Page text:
The Turkish central bank is holding a record amount of dollar bills in its coffers, the outcome of foreign-exchange purchases made by a gas importer from domestic financial institutions.
State energy company Botas is buying physical greenbacks from the spot market to finance Turkey’s growing import bill and some the physical cash is finding its way to the central bank, according to people with direct knowledge of the matter.
The company, whose full name is Boru Hatlari ile Petrol Tasima AS, has mandated a local brokerage firm to carry out the transactions, the people said, asking not to be identified because of the sensitivity of the matter.
Botas and Turkey’s central bank both declined to comment.
The monetary authority in Ankara spent around $18 billion to meet state-owned firms’ FX needs during the first six months of the year, with Botas emerging as the biggest recipient. Authorities stopped those sales in July, which were a drain on official foreign reserves.
The pick-up in the amount of dollar bills held at the central bank began around the same time, with the tally reaching $7 billion on Aug. 19, roughly $2.5 billion higher than June 3, according to official data.
Botas has been hit by skyrocketing gas prices since Russia invaded Ukraine in February. In the first half of the year alone, the government injected more cash into the company than it did in all of 2021 to pay for its operational losses.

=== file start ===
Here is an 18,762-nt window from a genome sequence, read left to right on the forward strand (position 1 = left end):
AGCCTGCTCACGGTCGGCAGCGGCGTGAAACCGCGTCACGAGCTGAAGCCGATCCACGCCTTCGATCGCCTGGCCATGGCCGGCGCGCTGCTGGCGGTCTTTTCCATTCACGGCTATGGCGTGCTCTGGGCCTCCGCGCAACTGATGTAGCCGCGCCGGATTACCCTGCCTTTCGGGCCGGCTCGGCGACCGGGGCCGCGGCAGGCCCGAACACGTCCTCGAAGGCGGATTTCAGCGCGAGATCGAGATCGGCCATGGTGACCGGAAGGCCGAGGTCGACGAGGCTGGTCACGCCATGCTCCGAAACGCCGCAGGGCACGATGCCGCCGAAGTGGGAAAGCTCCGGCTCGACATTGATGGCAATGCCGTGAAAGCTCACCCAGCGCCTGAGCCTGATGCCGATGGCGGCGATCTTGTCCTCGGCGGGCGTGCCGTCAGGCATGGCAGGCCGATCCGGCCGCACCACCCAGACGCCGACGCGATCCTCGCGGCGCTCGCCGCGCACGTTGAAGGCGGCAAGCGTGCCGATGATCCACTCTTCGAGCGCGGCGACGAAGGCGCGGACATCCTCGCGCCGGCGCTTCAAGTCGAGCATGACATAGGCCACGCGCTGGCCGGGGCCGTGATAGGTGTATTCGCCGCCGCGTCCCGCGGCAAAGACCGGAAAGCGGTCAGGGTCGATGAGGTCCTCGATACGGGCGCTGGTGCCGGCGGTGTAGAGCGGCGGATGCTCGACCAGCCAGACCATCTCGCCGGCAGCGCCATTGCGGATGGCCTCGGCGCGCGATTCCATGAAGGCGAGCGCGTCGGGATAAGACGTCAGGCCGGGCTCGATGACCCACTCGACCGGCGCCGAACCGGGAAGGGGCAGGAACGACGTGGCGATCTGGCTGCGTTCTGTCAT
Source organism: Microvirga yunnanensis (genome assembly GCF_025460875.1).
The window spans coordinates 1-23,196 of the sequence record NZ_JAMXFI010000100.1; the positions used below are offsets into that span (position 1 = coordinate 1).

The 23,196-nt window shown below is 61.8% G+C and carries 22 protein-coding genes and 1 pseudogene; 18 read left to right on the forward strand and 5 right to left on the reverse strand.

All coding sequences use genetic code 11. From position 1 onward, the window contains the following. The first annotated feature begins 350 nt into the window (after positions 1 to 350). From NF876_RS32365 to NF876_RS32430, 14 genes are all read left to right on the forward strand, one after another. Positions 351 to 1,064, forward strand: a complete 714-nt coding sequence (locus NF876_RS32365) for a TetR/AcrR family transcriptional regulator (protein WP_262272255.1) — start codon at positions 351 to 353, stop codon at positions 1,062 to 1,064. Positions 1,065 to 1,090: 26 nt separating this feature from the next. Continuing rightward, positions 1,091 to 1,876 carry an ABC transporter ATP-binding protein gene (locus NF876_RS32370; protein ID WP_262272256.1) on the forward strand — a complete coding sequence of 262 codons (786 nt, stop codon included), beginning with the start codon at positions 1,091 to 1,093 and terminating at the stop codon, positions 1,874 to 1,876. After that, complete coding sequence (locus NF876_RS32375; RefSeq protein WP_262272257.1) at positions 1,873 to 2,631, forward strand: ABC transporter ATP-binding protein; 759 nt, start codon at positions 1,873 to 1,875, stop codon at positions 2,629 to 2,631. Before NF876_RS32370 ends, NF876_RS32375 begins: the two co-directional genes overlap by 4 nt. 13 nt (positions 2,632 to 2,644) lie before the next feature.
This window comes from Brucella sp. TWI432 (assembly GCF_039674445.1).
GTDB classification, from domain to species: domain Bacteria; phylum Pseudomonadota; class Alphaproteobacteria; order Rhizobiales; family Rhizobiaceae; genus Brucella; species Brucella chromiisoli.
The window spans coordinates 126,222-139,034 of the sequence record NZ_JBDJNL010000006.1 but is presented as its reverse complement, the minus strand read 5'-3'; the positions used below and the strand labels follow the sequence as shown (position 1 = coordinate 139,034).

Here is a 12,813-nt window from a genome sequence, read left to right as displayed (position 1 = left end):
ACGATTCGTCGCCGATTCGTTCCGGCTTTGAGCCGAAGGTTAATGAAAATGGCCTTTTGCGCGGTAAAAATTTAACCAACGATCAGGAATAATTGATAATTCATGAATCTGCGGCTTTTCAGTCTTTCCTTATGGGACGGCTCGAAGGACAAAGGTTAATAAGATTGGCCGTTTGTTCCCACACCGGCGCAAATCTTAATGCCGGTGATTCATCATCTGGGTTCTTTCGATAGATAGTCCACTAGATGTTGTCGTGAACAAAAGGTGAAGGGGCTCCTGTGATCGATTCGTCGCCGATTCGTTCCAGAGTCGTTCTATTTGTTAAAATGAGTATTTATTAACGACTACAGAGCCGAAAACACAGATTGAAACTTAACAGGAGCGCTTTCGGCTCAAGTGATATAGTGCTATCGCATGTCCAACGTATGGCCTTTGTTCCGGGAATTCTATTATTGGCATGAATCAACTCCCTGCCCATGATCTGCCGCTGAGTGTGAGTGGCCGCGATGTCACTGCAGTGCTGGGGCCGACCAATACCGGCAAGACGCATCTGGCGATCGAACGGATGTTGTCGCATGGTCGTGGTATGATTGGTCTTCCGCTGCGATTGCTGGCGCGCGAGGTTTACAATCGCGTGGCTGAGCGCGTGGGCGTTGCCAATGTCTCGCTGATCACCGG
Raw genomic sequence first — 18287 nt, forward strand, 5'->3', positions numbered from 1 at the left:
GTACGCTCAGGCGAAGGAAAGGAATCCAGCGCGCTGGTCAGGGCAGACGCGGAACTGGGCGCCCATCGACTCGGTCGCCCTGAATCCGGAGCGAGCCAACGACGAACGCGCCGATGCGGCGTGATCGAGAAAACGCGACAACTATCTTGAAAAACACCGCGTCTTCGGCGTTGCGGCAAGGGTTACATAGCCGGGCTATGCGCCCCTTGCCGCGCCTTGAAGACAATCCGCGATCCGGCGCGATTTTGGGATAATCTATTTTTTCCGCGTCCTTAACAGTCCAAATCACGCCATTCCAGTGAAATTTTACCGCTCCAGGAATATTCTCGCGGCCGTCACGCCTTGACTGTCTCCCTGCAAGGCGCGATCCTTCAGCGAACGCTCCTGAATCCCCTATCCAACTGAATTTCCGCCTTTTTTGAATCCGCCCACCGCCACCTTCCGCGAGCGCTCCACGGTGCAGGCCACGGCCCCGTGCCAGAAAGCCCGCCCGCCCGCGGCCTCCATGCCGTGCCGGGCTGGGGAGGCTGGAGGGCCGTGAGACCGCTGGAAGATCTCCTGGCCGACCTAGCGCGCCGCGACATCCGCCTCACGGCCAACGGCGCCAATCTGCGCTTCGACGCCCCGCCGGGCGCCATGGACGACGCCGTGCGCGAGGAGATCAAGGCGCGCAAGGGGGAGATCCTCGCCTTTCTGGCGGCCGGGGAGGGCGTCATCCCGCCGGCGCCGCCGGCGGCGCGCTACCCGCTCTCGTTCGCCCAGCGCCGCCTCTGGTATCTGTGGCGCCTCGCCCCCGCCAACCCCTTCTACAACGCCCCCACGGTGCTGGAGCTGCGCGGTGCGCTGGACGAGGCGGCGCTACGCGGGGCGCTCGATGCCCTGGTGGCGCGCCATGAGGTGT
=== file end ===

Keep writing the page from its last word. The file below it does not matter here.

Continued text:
The company also borrowed $929 million from Deutsche Bank AG in July and wants to use another 300 million euros ($300 million) in syndicated loans for purchases of liquefied natural gas from Azerbaijan until the end of the year.
It wasn’t clear why Botas chose to collect physical cash from local institutions, and the people who spoke to Bloomberg declined to name the brokerage that won the mandate.
Any money kept with a Turkish lender by Botas can be held at the central bank either as direct deposits or as collateral for liabilities. Commercial lenders also make currency swap deals with the monetary authority, boosting Turkey’s official reserves.
The various mechanisms that can be used would allow commercial lenders to transfer only a part of the cash to the central bank. The actual amount that’s bought on the spot market can be greater than the rise in the amount of bills kept at the central bank.
Turkey’s total gross foreign exchange reserves stood at $71.5 billion during the week through Aug. 19. Holdings including gold were at $112.2 billion, up from $100.3 billion three months earlier.